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Hi!

11 minutes ago, MrFish said:

Alright, some more feedback.

 

When I use <START> to "Reboot" the system, BASIC is being enabled, even though it's disabled in Altirra.

That won't work, as Altirra does not know how to re-disable BASIC. What the emulator does is simply to fake the pressing of OPTION key on bootup. After that, the emulator behaves just like a standard machine.

 

Have Fun!

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12 minutes ago, dmsc said:

That won't work, as Altirra does not know how to re-disable BASIC. What the emulator does is simply to fake the pressing of OPTION key on bootup. After that, the emulator behaves just like a standard machine.

 

If that's the case, I should be able to hold down <OPTION> during reboot and avoid entering BASIC, which I had already tried and wasn't able to do.

 

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Hi!

1 hour ago, MrFish said:

If that's the case, I should be able to hold down <OPTION> during reboot and avoid entering BASIC, which I had already tried and wasn't able to do.

 

The problem is that the code waits for all the console keys to be released before jumping to the cold start vector. Then, you have exactly 81 scan-lines (so, about 5.1ms) to press OPTION again, and that is not physically possible!

 

The last 4 instructions implement the logic to wait for the console keys to be released:

27D5: AC 1F D0  LDY $D01F   ;CONSOL
27D8: A5 80     LDA $80     ;LOMEM
27DA: C9 01     CMP #$01
27DC: D0 08     BNE $27E6
27DE: C0 06     CPY #$06
27E0: F0 0B     BEQ $27ED
27E2: C0 05     CPY #$05
27E4: F0 11     BEQ $27F7
27E6: C0 06     CPY #$06
27E8: F0 03     BEQ $27ED
27EA: 4C 06 28  JMP $2806
27ED: AD 1F D0  LDA $D01F   ;CONSOL
27F0: C9 07     CMP #$07
27F2: D0 F9     BNE $27ED 
27F4: 4C 77 E4  JMP $E477   ;COLDSV

 

Have Fun!

 

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Posted (edited)
59 minutes ago, dmsc said:

The problem is that the code waits for all the console keys to be released before jumping to the cold start vector. Then, you have exactly 81 scan-lines (so, about 5.1ms) to press OPTION again, and that is not physically possible!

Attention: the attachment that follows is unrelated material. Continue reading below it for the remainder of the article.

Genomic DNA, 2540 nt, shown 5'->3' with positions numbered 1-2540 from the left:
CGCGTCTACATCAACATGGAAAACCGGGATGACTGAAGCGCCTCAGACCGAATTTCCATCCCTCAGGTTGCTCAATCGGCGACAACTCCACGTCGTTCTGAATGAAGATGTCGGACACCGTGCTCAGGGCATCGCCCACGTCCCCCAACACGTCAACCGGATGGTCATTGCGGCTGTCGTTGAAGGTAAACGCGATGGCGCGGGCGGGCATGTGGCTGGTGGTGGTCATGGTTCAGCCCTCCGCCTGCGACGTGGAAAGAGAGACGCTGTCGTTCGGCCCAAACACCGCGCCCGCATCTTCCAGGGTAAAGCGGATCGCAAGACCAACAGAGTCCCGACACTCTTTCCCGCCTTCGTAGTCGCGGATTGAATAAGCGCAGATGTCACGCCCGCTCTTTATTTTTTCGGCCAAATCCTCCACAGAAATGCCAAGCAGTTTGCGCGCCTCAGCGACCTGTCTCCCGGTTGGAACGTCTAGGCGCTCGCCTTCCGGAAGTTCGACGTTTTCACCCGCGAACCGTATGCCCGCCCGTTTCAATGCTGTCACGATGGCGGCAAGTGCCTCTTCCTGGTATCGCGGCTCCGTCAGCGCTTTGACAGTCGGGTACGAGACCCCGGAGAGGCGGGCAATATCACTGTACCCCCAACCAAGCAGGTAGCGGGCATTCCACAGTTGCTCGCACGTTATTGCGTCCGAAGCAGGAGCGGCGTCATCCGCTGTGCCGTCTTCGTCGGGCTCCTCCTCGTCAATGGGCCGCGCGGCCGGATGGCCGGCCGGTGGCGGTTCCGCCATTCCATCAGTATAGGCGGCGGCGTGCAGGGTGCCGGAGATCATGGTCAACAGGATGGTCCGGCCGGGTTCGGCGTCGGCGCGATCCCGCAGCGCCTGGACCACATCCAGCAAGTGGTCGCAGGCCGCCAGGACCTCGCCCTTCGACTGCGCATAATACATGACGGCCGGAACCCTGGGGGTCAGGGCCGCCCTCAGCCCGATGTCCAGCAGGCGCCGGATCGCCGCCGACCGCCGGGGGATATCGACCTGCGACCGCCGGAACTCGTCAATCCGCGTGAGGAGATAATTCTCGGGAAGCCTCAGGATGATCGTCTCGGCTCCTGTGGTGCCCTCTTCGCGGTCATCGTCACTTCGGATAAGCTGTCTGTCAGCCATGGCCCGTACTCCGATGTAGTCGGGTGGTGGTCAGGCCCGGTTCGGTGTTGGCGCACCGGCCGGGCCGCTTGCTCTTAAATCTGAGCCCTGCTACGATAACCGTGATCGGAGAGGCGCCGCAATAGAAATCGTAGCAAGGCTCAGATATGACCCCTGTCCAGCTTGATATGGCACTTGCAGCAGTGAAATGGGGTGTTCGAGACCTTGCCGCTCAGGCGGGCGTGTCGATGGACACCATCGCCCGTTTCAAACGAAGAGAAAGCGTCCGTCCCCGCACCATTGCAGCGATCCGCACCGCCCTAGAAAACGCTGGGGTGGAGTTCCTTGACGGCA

The last 4 instructions implement the logic to wait for the console keys to be released:

27D5: AC 1F D0  LDY $D01F   ;CONSOL
27D8: A5 80     LDA $80     ;LOMEM
27DA: C9 01     CMP #$01
27DC: D0 08     BNE $27E6
27DE: C0 06     CPY #$06
27E0: F0 0B     BEQ $27ED
27E2: C0 05     CPY #$05
27E4: F0 11     BEQ $27F7
27E6: C0 06     CPY #$06
27E8: F0 03     BEQ $27ED
27EA: 4C 06 28  JMP $2806
27ED: AD 1F D0  LDA $D01F   ;CONSOL
27F0: C9 07     CMP #$07
27F2: D0 F9     BNE $27ED 
27F4: 4C 77 E4  JMP $E477   ;COLDSV

 

 

I figured it was something along those lines.

 

So, one solution would be to just test for <START> to be released, rather than all the console keys.

 

I suppose it might be nice to have an option to "Return to DOS" too, as that's all I'm really looking for here.

 

Edited by MrFish
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3 hours ago, MrFish said:

 

Alright, some more feedback.

 

When I use <START> to "Reboot" the system, BASIC is being enabled, even though it's disabled in Altirra.

 

In theory this is fine, since the program jumps to COLDSV this is like pressing the ATARI's on/off switch.
the ATARI starts again as usual, if you press OPTION on the black screen you deactivate Basic on the real hardware.

 

3 hours ago, MrFish said:

 

If that's the case, I should be able to hold down <OPTION> during reboot and avoid entering BASIC, which I had already tried and wasn't able to do.

 

on the real hardware if it works, even if you have a floppy connected she will load

 

2 hours ago, dmsc said:

The problem is that the code waits for all the console keys to be released before jumping to the cold start vector. Then, you have exactly 81 scan-lines (so, about 5.1ms) to press OPTION again, and that is not physically possible!

 

absolutely right

1 hour ago, MrFish said:

So, one solution would be to just test for <START> to be released, rather than all the console keys.

 

I suppose it might be nice to have an option to "Return to DOS" too, as that's all I'm really looking for here.

 

if I leave him alone with the key and not all of them.

I once thought about putting the option back into DOS, but I asked myself today who would use it 🤣

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49 minutes ago, ascrnet said:

now try this version, with OPTION you go to the D.O.S. if you loaded it before

Thanks!

 

1 hour ago, ascrnet said:

I once thought about putting the option back into DOS, but I asked myself today who would use it 🤣

Actually, you may be surprised how many people are still using a DOS. Many people have hard disks or flash media for mass storage and use either MyDOS or SpartaDOS X for their operating environment. SpartaDOS X is still being actively developed, for good reason.

 

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I have tested test3 version and the results are:

-memory is now "unknown" from 64k in the previous version

-CITA PAL is detected and not GITA PAL (in my machine); previous version had GTIA NTSC; ANTIC in both versions were PAL; my machine is PAL with NTSC B OS. 

 

IMG_2135.JPG

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19 hours ago, MrFish said:

Thanks!